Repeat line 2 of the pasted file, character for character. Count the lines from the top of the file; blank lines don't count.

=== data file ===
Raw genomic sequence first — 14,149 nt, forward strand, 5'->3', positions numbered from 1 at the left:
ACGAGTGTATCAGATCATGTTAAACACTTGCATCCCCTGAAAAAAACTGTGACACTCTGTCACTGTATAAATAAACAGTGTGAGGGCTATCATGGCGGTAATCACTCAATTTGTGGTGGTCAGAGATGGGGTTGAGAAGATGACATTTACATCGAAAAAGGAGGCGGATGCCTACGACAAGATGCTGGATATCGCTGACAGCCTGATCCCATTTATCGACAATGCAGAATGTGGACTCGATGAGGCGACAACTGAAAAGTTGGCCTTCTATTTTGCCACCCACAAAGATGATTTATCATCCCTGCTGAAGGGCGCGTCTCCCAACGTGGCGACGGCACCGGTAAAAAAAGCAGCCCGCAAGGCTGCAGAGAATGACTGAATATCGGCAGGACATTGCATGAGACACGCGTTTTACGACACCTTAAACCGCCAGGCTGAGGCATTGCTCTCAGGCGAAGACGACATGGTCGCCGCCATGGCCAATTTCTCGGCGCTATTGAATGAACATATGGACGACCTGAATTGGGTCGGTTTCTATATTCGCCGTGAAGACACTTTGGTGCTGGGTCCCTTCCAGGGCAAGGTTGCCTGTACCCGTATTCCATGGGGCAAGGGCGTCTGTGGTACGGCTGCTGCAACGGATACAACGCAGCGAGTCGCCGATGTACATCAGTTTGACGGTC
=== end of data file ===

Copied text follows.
ACGAGTGTATCAGATCATGTTAAACACTTGCATCCCCTGAAAAAAACTGTGACACTCTGTCACTGTATAAATAAACAGTGTGAGGGCTATCATGGCGGTAATCACTCAATTTGTGGTGGTCAGAGATGGGGTTGAGAAGATGACATTTACATCGAAAAAGGAGGCGGATGCCTACGACAAGATGCTGGATATCGCTGACAGCCTGATCCCATTTATCGACAATGCAGAATGTGGACTCGATGAGGCGACAACTGAAAAGTTGGCCTTCTATTTTGCCACCCACAAAGATGATTTATCATCCCTGCTGAAGGGCGCGTCTCCCAACGTGGCGACGGCACCGGTAAAAAAAGCAGCCCGCAAGGCTGCAGAGAATGACTGAATATCGGCAGGACATTGCATGAGACACGCGTTTTACGACACCTTAAACCGCCAGGCTGAGGCATTGCTCTCAGGCGAAGACGACATGGTCGCCGCCATGGCCAATTTCTCGGCGCTATTGAATGAACATATGGACGACCTGAATTGGGTCGGTTTCTATATTCGCCGTGAAGACACTTTGGTGCTGGGTCCCTTCCAGGGCAAGGTTGCCTGTACCCGTATTCCATGGGGCAAGGGCGTCTGTGGTACGGCTGCTGCAACGGATACAACGCAGCGAGTCGCCGATGTACATCAGTTTGACGGTC